I have always been fascinating by tragic childhoods. As soon as I was old enough to know that my own home was not “normal,” I watched anyone closely who found happiness after early tragedy.
Ethel Waters’s 1896 birth was the outcome of a child’s rape. Her grandmother tried to provide for the destitute household in Whore’s Alley. “And me always hungry,” says Ethel.
The hunger, and the emotional hunger, were devastating.
“Ethel I born you,” her mother responds when Ethel seeks a sliver of caring. “Ain’t that enough?” Her grandmother can barely stand on her feet at the end of each hardscrabble workday, and has no affection or support to express. I love the way McQueen makes us feel these characters, even though they never appear onstage.
Neglect, to a child, leaves a deep aching loneliness. It is a feeling that can haunt you the rest of your life, even when you’re surrounded by love. It surfaces at the strangest times: walking city streets in the sunshine, rounding an aisle in an antique store, holding out hands to receive a dozen roses. It refuses to be pushed away.
And so I understand when Ethel is brought to a Catholic school and left with the nuns, and her heart cries, “Alone.”
When Ethel gets into trouble, one of the nuns makes an astonishing invitation: “Eat lunch with me.”
Whenever one being offers presence to another, the chance for something miraculous happens. We learn that, despite what that old nagging feeling tells us, we are not alone. A door opens, and we become aware of other presence, Divine presence, an uncanny expression of our own being.
This presence unfolds us creatively, helps us discover all that which lies in the moment, including creativity, art, and music.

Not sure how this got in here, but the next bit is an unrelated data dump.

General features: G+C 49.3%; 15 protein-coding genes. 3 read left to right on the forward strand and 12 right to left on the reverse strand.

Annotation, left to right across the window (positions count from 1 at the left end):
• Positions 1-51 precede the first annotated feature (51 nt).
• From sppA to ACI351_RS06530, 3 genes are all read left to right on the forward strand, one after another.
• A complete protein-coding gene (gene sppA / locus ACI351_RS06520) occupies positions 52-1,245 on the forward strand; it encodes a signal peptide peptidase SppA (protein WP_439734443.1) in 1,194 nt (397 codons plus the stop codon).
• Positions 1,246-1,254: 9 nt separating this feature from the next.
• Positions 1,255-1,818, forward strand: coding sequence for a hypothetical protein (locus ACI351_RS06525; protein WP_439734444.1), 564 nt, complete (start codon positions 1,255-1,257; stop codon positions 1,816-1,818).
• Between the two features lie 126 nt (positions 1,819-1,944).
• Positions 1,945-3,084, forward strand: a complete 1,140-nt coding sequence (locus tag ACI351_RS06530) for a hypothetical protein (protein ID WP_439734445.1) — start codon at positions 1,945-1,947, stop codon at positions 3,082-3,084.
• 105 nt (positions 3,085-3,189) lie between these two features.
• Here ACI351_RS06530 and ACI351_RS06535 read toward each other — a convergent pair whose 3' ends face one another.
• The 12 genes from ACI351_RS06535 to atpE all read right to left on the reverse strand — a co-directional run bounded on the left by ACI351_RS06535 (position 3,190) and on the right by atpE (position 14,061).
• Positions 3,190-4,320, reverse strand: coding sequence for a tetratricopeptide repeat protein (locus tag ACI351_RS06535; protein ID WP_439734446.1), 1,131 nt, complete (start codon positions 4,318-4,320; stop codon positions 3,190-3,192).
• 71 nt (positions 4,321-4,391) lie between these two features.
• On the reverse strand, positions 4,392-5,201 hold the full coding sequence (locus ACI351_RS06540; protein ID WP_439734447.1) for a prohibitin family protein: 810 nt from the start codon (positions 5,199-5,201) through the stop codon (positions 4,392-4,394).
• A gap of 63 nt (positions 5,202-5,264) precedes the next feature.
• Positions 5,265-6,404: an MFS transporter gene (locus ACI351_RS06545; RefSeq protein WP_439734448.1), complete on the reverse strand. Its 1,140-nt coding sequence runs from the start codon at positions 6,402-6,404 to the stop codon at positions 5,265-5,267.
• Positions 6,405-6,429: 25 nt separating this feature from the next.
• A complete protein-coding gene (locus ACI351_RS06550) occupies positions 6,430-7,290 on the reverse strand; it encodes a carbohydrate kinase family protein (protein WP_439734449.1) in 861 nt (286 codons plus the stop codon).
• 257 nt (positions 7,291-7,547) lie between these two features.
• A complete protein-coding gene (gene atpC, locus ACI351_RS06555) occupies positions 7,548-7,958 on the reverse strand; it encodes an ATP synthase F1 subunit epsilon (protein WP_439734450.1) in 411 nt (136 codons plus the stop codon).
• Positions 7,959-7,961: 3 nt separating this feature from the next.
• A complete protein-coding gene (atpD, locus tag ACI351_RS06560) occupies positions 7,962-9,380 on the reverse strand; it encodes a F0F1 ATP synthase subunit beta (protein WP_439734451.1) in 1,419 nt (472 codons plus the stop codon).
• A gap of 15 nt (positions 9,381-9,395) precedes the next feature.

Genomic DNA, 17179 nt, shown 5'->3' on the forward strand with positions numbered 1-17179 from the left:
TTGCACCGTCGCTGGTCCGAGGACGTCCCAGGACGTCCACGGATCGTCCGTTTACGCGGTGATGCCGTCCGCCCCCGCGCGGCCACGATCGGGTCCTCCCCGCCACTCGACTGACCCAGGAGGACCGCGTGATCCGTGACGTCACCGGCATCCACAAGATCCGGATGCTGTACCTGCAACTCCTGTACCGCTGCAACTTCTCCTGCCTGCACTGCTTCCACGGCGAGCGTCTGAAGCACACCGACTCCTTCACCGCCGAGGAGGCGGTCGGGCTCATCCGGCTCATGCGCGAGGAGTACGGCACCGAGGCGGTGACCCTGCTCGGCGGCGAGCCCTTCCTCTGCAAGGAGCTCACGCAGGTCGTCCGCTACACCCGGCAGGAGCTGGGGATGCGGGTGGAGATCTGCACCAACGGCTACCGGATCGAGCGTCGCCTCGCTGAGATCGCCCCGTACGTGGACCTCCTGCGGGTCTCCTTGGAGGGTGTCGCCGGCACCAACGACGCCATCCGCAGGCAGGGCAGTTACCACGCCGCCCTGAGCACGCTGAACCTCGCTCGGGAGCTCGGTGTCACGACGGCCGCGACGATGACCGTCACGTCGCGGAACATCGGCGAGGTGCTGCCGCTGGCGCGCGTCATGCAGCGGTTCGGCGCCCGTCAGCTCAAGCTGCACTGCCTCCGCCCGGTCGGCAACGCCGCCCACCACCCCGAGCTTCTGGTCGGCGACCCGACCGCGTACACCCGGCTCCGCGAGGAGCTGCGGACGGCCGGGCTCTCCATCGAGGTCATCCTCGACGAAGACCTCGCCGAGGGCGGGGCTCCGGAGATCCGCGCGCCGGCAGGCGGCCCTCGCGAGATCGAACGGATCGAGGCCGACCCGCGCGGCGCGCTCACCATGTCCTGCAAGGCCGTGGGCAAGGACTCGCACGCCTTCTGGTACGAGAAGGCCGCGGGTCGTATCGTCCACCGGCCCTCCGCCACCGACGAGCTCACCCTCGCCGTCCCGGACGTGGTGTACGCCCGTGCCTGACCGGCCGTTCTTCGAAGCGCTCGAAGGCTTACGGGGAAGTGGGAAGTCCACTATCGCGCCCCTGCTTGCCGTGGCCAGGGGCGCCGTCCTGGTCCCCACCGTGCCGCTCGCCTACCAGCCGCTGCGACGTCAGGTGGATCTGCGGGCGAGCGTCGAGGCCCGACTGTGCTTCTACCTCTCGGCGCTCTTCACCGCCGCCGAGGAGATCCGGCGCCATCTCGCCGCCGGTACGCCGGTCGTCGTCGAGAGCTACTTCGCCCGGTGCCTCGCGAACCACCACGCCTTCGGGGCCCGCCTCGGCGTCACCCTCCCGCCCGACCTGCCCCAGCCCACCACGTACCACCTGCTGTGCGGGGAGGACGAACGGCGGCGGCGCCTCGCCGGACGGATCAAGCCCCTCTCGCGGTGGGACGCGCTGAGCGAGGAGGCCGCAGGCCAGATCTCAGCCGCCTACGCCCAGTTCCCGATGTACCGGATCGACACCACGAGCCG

Every time Ethel sings, it is clear she has something incredible and rare.
And yet that loneliness resurfaces, time and again. By the time Ethel leaves the nuns, she has grown to love her school. “Only now me all alone,” she says.
All of this is made a thousand times harder and more complicated because of racial mistreatment. When Ethel gets in a horrible accident, she is sent to the state poorhouse because “there are no hospitals for coloreds.”
Once again, a kind soul appears, someone giving the gift of attention. “Keep that light inside you honey, and find the way out of here,” the helper says.
Ethel’s persistence, her singing, her talent, her sense of humor, and her ability to seize every chance – they vault her from injury, injustice, pain, and poverty.
Yet loneliness dogs her steps. “Do I even know how to love?” she asks, well into adulthood and struggling in her marriage.
Oh man, if that question isn't familiar to me!
And then she sings, and learns, and relearns to sing:
Why should I feel discouraged, why should the shadows come,
Why should my heart be lonely, and long for heav’n and home, When Jesus is my portion? My constant Friend is He:
His eye is on the sparrow, and I know He watches me.
She is singing herself back to the awareness of that Presence, back to the open door of love, despite all the locks and fears and bars that convince the mind of its utter aloneness.
Seeing, with those sad and soulful eyes, that she is always seen.
It is the work of every lonely human.